Ask a layman on the street to name the parts of a guitar, and you're likely to hear "head," "neck," "body" and "strings." A guitarist may be a little more savvy; he's likely to throw out "pickguard," "pick-up," "bridge," and "fingerboard." But you could probably re-string a harp in the time it takes him to get to "saddle." Saddles are so necessary that they're simply overlooked when everybody's gawking at flamed woods and three-tone finishes and lipstick-tubed squeal-increasing wired-in-series yadda yadda yadda.
We're finishing saddle-making in Mr. Vincent's section this week, which means it's crunch time. I had this one prepared this morning and ready to grade, and it did well (after I replaced the broken string, naturally). We were going to move on to neck-resets class after lunch, and, with one saddle still due, I had three hours of hasty work to do.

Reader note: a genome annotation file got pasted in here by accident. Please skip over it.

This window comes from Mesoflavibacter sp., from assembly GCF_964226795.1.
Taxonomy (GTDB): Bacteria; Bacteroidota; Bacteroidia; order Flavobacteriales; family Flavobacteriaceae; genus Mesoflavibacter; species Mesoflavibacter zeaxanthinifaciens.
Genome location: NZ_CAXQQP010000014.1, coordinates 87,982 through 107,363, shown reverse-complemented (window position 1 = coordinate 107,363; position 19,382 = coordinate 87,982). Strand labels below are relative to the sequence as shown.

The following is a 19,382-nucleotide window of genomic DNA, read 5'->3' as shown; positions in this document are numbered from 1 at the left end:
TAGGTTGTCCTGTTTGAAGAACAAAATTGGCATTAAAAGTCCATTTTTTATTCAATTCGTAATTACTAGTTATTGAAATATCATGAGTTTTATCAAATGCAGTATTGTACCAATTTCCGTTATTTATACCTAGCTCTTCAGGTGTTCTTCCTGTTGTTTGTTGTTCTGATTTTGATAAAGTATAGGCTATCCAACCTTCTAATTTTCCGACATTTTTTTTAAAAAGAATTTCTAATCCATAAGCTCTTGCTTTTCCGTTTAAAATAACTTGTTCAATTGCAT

You can ask people what the best pieces of furniture they own are, and they may bring up antique dressers or Grandma's dining-room table. But ask them what they use the most, and they'll almost always pick one chair or another. Much like saddles, chairs are so essential and unassuming that we rarely appreciate them for all they do. But, in the end, it's about where you sit.